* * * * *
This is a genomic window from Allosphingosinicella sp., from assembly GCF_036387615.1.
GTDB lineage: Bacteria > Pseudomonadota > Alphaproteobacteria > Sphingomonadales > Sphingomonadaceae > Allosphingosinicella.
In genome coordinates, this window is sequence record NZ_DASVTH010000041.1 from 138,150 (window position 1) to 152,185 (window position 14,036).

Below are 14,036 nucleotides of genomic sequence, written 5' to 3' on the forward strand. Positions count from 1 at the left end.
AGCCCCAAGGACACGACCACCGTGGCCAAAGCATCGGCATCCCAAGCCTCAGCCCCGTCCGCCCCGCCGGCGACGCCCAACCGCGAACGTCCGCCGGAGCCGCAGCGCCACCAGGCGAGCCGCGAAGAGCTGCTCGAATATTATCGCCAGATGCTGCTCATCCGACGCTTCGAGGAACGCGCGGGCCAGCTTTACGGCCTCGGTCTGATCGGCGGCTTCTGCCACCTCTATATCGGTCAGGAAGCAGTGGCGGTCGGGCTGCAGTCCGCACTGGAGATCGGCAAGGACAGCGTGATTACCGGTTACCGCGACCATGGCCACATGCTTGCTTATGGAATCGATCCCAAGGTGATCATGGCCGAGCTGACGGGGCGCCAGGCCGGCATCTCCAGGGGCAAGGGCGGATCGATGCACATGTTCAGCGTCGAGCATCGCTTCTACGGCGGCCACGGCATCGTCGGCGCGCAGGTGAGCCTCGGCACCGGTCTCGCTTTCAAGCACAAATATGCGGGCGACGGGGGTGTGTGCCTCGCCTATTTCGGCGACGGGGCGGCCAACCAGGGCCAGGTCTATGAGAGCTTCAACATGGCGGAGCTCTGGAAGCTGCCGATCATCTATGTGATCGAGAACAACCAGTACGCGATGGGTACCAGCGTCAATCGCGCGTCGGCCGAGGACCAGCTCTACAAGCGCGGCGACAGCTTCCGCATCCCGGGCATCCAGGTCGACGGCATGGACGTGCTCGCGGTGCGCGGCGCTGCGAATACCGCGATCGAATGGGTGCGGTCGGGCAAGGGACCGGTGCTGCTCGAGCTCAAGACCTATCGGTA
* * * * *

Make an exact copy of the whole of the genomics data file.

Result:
This is a genomic window from Allosphingosinicella sp., from assembly GCF_036387615.1.
GTDB lineage: Bacteria > Pseudomonadota > Alphaproteobacteria > Sphingomonadales > Sphingomonadaceae > Allosphingosinicella.
In genome coordinates, this window is sequence record NZ_DASVTH010000041.1 from 138,150 (window position 1) to 152,185 (window position 14,036).

Below are 14,036 nucleotides of genomic sequence, written 5' to 3' on the forward strand. Positions count from 1 at the left end.
AGCCCCAAGGACACGACCACCGTGGCCAAAGCATCGGCATCCCAAGCCTCAGCCCCGTCCGCCCCGCCGGCGACGCCCAACCGCGAACGTCCGCCGGAGCCGCAGCGCCACCAGGCGAGCCGCGAAGAGCTGCTCGAATATTATCGCCAGATGCTGCTCATCCGACGCTTCGAGGAACGCGCGGGCCAGCTTTACGGCCTCGGTCTGATCGGCGGCTTCTGCCACCTCTATATCGGTCAGGAAGCAGTGGCGGTCGGGCTGCAGTCCGCACTGGAGATCGGCAAGGACAGCGTGATTACCGGTTACCGCGACCATGGCCACATGCTTGCTTATGGAATCGATCCCAAGGTGATCATGGCCGAGCTGACGGGGCGCCAGGCCGGCATCTCCAGGGGCAAGGGCGGATCGATGCACATGTTCAGCGTCGAGCATCGCTTCTACGGCGGCCACGGCATCGTCGGCGCGCAGGTGAGCCTCGGCACCGGTCTCGCTTTCAAGCACAAATATGCGGGCGACGGGGGTGTGTGCCTCGCCTATTTCGGCGACGGGGCGGCCAACCAGGGCCAGGTCTATGAGAGCTTCAACATGGCGGAGCTCTGGAAGCTGCCGATCATCTATGTGATCGAGAACAACCAGTACGCGATGGGTACCAGCGTCAATCGCGCGTCGGCCGAGGACCAGCTCTACAAGCGCGGCGACAGCTTCCGCATCCCGGGCATCCAGGTCGACGGCATGGACGTGCTCGCGGTGCGCGGCGCTGCGAATACCGCGATCGAATGGGTGCGGTCGGGCAAGGGACCGGTGCTGCTCGAGCTCAAGACCTATCGGTA